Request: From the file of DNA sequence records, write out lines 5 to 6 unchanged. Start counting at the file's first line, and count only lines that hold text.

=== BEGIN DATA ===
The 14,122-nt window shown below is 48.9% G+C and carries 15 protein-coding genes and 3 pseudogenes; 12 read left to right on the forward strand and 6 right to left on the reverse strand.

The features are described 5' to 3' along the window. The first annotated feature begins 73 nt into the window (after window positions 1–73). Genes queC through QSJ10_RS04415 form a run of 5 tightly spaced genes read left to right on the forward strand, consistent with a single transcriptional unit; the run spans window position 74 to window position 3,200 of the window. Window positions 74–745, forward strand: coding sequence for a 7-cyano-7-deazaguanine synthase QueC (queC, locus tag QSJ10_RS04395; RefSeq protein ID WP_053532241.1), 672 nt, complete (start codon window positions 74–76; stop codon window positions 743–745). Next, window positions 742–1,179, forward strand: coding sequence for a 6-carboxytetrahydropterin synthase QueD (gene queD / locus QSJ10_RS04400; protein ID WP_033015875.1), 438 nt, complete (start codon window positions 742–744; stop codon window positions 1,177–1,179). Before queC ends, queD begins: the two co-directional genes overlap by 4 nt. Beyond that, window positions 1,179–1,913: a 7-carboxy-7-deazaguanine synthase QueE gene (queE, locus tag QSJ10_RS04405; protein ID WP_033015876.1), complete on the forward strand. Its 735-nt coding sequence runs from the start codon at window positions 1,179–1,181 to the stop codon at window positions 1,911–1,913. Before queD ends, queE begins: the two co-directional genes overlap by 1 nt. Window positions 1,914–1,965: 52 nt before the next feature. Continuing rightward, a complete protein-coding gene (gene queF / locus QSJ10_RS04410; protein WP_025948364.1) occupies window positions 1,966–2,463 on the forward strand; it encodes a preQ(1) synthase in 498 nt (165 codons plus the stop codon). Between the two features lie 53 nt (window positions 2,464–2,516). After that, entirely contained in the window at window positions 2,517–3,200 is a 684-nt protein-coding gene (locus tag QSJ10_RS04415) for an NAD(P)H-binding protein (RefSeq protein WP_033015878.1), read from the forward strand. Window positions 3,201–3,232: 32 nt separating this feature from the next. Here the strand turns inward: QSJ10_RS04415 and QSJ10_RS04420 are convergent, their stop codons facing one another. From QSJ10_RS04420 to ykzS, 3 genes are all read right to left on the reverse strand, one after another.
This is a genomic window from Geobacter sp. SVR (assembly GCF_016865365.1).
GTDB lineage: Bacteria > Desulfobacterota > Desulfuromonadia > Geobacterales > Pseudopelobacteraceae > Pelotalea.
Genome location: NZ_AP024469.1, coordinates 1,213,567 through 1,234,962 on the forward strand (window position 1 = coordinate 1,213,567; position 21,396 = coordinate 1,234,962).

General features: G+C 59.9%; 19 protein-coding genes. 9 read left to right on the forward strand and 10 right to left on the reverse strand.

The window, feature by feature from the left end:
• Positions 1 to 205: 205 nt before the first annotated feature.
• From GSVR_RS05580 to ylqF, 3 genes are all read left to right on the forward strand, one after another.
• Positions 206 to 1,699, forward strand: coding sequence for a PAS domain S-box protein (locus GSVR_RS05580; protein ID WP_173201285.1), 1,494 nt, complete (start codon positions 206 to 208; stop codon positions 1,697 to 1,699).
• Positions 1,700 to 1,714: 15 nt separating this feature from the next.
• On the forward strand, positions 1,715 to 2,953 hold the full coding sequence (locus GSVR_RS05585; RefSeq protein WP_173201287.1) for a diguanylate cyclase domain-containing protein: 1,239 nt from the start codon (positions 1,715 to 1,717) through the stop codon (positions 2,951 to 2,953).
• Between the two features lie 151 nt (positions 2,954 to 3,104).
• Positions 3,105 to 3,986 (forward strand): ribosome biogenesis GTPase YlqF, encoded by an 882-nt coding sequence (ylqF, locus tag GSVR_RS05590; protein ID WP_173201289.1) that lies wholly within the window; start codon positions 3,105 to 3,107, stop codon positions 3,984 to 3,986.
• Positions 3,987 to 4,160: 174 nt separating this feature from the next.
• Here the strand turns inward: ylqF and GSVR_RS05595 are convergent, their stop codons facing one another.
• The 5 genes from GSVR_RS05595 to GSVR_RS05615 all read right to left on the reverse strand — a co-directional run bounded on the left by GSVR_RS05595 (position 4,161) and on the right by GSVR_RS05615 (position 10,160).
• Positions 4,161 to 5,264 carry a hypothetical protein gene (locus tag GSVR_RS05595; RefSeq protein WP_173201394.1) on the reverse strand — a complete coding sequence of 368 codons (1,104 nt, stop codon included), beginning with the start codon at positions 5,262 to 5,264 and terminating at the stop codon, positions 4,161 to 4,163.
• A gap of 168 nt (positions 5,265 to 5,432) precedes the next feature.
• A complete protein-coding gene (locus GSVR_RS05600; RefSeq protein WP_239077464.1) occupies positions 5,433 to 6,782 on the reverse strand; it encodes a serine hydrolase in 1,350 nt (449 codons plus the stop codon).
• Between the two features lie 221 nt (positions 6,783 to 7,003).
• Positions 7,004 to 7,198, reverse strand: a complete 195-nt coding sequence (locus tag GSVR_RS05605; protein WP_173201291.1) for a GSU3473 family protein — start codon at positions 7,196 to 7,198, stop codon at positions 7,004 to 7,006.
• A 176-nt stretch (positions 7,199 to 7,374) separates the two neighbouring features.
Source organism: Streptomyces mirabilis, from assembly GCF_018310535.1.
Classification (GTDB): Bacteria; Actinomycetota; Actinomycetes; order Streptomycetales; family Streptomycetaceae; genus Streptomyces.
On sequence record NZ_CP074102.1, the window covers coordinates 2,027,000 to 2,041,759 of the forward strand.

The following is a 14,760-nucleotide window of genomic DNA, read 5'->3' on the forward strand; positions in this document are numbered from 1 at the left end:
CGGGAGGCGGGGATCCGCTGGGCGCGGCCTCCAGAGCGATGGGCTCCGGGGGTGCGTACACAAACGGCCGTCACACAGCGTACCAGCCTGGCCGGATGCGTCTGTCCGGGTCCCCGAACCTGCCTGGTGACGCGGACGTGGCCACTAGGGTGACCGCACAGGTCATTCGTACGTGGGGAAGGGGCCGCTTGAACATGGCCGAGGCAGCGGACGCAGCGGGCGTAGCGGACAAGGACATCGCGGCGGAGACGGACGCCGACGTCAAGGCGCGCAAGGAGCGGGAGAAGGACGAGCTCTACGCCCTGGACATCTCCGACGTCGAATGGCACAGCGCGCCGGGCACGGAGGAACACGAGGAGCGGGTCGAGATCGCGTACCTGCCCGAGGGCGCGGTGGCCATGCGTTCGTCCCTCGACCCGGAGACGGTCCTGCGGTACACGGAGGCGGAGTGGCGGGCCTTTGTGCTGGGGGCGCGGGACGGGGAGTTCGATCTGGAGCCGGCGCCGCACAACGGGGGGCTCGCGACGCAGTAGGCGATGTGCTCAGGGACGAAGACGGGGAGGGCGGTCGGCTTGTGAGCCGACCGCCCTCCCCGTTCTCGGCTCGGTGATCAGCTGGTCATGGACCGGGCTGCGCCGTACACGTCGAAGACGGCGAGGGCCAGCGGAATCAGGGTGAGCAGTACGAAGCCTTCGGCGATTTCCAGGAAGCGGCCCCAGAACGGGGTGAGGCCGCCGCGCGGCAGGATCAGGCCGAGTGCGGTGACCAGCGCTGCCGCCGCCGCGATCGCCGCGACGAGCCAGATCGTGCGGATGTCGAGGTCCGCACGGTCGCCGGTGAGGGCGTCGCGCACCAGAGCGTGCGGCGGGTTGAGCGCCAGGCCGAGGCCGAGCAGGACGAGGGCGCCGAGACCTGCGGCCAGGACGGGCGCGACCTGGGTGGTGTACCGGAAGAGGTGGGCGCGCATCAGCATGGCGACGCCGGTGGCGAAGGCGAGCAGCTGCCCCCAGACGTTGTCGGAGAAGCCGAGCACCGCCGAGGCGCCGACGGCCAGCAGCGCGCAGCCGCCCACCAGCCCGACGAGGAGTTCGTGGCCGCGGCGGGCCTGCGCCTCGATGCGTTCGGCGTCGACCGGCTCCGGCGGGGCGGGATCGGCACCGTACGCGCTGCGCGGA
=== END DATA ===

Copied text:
Genome location: NZ_AP024469.1, coordinates 1,213,567 through 1,234,962 on the forward strand (window position 1 = coordinate 1,213,567; position 21,396 = coordinate 1,234,962).

General features: G+C 59.9%; 19 protein-coding genes. 9 read left to right on the forward strand and 10 right to left on the reverse strand.